Sports Think Tank - How cities use major sporting events and build a lasting legacy

"A sports think tank would be a great legacy from the 2012 games, enabling future generations to benefit from long term, well researched, and evidence-based sports policy making in the UK" Seb Coe

Sports Think Tank

Sports Think Tank

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How cities use major sporting events and build a lasting legacy

Debbie Jevans, CEO of the Rugby World Cup 2015

Charlie Macey, 25 June 2014

While every country/city that bids for a sport mega event claims there will be a significant economic legacy this session looked to assess the evidence to support this contention. As well as touching on the economic benefits, Debbie Jevans - CEO for the Rugby World Cup 2015 – emphasised that any legacy had to focus on lasting participation in sport. She felt: 'major events inspire people to get active as a result of the feel good factor' and she believed the Rugby World Cup's would also increase volunteering.

She argued that although spectacles such as the Olympics has left varying effects on the general population it was too early to assess whether this would have a lasting impact. Nevertheless, there had been some immediate extremely positive impacts such as after the Paralympics in September 2012, 80 percent of people said that the Paralympics had changed the way they viewed disability. From this perspective, Mrs Jevans was keen to highlight the social value of the upcoming World Cup next year.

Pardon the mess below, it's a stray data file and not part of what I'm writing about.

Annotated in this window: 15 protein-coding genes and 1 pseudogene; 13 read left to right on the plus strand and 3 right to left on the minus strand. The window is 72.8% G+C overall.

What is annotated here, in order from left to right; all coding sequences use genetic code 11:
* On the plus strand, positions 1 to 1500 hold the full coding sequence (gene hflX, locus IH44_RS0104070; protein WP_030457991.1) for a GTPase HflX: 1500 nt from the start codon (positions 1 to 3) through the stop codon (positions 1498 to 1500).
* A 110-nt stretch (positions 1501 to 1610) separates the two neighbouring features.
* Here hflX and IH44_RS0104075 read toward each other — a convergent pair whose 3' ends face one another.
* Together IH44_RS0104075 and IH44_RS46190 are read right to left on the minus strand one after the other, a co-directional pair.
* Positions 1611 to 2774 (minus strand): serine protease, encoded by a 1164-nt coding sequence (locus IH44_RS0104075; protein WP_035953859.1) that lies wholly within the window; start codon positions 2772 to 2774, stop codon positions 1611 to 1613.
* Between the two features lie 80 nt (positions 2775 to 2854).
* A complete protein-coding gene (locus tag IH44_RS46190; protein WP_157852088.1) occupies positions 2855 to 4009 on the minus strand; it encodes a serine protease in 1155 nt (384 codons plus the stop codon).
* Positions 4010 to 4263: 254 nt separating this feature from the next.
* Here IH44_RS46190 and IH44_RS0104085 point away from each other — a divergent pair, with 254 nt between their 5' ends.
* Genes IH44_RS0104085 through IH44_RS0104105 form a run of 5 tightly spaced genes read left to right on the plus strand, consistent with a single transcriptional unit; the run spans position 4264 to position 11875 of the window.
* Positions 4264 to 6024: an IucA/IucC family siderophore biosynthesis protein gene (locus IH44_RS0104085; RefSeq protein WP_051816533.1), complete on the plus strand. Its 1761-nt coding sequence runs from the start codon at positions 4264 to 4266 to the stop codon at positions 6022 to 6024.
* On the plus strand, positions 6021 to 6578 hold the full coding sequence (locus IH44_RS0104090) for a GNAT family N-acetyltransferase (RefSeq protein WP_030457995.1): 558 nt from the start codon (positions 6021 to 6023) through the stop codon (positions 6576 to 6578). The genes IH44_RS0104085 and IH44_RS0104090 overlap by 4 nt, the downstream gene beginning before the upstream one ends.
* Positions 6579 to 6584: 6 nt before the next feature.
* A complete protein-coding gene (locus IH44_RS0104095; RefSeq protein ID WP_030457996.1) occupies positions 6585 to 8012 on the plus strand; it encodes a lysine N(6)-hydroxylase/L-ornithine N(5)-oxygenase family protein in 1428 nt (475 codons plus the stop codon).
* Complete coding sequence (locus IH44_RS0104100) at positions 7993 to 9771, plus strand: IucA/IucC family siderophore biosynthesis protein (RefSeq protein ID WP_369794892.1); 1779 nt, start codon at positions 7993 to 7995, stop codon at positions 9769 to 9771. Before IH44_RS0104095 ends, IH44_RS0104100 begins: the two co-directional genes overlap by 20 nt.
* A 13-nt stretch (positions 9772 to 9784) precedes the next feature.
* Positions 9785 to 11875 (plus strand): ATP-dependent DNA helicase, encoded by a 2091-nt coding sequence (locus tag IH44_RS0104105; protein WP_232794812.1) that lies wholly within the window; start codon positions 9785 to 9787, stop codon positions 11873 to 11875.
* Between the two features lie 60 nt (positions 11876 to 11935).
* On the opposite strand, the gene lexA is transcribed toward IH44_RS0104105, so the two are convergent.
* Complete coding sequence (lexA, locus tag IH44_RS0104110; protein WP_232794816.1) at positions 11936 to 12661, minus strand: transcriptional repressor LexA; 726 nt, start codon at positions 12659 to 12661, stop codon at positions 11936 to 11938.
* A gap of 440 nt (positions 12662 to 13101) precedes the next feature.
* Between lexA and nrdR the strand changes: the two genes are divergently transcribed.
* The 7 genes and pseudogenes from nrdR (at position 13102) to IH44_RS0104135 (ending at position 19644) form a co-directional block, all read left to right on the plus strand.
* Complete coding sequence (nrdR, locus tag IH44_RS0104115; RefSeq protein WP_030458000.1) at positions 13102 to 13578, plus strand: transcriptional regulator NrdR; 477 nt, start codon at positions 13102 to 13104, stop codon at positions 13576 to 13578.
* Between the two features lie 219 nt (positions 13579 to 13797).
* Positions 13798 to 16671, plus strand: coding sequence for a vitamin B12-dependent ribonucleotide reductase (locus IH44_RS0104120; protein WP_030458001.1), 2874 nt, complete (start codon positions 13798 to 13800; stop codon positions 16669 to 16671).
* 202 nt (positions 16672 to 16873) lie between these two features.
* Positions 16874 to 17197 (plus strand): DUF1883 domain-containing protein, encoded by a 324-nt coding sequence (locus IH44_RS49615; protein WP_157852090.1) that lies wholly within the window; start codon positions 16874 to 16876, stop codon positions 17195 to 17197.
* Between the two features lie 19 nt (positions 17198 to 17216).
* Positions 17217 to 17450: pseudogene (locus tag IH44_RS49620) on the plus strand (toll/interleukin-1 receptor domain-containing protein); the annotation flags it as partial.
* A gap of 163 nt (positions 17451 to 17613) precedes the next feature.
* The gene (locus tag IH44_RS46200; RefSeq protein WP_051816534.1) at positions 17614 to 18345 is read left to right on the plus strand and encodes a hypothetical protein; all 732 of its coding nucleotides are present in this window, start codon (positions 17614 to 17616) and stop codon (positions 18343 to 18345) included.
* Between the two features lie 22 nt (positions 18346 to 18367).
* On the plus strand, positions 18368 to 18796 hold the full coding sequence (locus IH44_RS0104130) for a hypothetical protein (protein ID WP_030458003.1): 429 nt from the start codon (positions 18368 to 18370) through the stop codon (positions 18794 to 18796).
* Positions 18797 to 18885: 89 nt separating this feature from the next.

The following panel session with sports management and sociology academics took a more structural approach to analysing the costs and benefits. Larissa Davies from the Sports Management Department at Sheffield Hallam University noted that regeneration legacy has been under research because: Firstly, legacy as a concept is very difficult to measure; Secondly, there are different approaches as to how to define legacy – does it constitute 5, 10, 20 years or even longer?; and thirdly there are both positive and negative case studies of regeneration – whilst the Barcelona 1992 Olympics where often cited as a success, there are numerous other examples of where governments were unable to generate a substantial return on social investment.

The participation figures released in the Sport England's Active People's Survey were discussed as a potential measure of legacy success. Professor Simon Shibli, the Head of Sport Industry Research Centre at Sheffield Hallam University, highlighted statistical flaws in the measurements and thus the justifications for hosting events on these grounds. His pessimism on the sustainability of major sporting events was shared generally despite Mrs Jevans' optimism. Until better/more research is conducted into the wider legacy implications, the panel felt future sporting spectacles in the UK are likely to continue to divide opinion.